The Walt Disney Company ended up on the wrong end of a lawsuit over violations of the Children’s Online Privacy Protection Act (COPPA). The class action suit alleges violations related to embedded software collecting children’s personal information from Disney’s apps.
COPPA rules are regulated by the Federal Trade Commission. They require operators of commercial websites and online services directed at children under the age of 13 to comply with certain privacy standards. For example, COPPA rules require applicable organizations to post privacy policies, notify parents about their information practices, and obtain parental consent before collecting, using, or disclosing children’s personal information.
Ad tech companies provide the software development kits that Disney uses to track behavior across various apps and devices. This class action complaint makes several allegations and claims about Disney’s potential violations:
- Tracking children’s online behavior to facilitate behavioral advertising or marketing analysis
- Creating online profiles for child users with data elements like location, browsing history, and app usage
- Failing to obtain verifiable parental consent, and never providing a mechanism for consent to be given
Disney released a statement, “Disney has a robust COPPA compliance program, and we maintain strict data collection and use policies for Disney apps created for children and families. The complaint is based on a fundamental misunderstanding of COPPA principles, and we look forward to defending this action in Court.”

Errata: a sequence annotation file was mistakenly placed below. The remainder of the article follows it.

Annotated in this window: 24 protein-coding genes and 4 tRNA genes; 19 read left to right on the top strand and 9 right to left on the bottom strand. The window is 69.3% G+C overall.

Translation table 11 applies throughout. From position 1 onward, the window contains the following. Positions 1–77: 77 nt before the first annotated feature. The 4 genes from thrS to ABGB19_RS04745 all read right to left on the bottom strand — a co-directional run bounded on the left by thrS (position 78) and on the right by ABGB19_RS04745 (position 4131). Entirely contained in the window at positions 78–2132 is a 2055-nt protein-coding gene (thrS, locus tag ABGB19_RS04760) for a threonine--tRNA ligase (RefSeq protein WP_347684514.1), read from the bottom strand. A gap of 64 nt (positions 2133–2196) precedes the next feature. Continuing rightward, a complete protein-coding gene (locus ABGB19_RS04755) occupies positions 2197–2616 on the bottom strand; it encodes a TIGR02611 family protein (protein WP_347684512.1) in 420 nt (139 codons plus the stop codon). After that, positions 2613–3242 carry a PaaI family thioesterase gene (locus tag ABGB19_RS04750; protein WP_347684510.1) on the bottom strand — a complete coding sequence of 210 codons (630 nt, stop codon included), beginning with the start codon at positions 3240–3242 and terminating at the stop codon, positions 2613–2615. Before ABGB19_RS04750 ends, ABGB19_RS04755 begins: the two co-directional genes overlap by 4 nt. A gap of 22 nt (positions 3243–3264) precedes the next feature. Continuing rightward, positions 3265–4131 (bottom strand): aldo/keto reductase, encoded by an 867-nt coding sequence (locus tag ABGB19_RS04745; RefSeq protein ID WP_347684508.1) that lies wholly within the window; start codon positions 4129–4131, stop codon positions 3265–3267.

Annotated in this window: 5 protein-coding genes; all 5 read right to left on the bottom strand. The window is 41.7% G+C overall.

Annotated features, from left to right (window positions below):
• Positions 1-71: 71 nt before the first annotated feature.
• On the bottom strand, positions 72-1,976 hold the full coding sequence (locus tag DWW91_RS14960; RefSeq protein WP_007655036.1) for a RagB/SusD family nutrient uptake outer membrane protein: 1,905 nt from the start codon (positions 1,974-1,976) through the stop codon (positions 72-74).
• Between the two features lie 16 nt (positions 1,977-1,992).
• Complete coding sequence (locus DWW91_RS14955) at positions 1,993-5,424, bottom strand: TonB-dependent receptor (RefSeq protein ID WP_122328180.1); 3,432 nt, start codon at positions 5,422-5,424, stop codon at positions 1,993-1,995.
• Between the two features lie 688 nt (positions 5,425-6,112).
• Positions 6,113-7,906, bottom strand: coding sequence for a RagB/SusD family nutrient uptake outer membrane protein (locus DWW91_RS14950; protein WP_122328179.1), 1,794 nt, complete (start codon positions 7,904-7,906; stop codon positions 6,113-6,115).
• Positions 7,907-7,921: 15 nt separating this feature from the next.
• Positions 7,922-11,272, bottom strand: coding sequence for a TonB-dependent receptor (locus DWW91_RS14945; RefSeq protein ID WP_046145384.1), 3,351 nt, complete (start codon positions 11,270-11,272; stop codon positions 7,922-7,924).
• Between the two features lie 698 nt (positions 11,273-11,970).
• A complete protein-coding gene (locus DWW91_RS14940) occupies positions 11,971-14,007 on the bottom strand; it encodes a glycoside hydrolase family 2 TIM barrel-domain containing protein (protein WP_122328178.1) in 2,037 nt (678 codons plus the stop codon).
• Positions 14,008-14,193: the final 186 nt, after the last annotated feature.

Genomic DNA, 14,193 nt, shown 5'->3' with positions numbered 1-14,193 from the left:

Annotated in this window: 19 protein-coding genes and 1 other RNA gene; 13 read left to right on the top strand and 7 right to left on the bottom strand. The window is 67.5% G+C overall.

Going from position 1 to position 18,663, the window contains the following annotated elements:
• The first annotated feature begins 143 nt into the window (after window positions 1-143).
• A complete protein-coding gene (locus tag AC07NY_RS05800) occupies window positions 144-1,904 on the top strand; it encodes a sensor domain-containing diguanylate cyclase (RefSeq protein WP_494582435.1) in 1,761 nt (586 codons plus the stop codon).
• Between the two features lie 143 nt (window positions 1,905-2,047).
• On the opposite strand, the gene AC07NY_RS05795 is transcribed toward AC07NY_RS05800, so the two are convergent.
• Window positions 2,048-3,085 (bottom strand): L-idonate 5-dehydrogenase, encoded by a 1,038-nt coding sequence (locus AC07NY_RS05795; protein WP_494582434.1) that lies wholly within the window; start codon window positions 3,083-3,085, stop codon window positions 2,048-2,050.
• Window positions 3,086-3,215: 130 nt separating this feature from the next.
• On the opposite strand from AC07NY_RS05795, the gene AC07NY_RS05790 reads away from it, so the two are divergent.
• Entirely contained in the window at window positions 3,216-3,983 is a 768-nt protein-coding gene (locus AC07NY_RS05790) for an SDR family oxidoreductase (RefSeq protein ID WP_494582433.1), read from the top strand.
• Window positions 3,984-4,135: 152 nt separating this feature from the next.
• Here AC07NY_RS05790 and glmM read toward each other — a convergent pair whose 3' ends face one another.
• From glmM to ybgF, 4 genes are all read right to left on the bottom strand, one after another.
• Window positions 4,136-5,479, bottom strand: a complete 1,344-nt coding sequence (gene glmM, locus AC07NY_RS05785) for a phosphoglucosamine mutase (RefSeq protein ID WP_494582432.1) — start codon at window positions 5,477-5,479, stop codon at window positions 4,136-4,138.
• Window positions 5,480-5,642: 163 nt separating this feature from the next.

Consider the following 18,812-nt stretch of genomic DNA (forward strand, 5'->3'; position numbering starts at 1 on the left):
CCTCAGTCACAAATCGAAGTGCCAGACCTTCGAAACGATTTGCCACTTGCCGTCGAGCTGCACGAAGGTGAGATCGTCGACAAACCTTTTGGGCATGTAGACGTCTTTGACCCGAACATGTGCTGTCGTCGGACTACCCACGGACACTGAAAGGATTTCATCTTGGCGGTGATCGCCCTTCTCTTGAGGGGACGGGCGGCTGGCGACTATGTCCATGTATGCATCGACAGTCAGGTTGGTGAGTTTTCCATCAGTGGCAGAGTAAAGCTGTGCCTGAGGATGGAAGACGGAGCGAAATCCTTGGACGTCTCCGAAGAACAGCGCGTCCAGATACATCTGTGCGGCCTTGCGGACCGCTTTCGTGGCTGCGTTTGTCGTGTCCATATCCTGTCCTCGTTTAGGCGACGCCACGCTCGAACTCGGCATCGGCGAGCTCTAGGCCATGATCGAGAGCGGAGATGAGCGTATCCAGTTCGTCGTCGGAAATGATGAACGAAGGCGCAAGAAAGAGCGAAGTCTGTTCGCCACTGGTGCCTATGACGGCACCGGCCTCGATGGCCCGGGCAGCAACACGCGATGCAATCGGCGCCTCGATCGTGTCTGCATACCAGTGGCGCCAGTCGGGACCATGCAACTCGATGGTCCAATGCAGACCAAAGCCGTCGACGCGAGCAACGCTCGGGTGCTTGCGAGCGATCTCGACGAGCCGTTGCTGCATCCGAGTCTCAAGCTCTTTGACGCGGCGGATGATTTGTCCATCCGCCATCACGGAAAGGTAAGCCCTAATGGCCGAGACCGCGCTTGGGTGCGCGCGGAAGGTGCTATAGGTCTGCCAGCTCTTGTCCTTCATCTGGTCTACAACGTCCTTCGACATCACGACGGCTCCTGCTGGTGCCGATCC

Disney has been involved in alleged COPPA violations in the past, when a subsidiary company was given a $3 million penalty in 2011 for collecting and disclosing children’s personal information without parental consent.
Safe Harbor Update
The FTC made news in regards to COPPA by approving TRUSTe’s modifications to its safe harbor program. Organizations in an approved safe harbor program – like TRUSTe’s – are subject to program-regulated guidelines rather than COPPA’s formal FTC investigation and enforcement process.
Organizations covered under TRUSTe’s safe harbor program should review the approved updates.
Increasing Regulatory Requirements for IoT
The COPPA update is part of a larger regulatory wave to address the expanding privacy and security issues surrounding the Internet of Things (IoT).
While the FTC update focuses on ‘smart toys,’ the overall trend will require all organizations to analyze the privacy and security implications stemming from the emerging ‘smart’ business models.
The security industry expects to see much more action in the near future (including legislation making its way through Congress) related to shifting regulation and new vulnerabilities for the Internet of Things.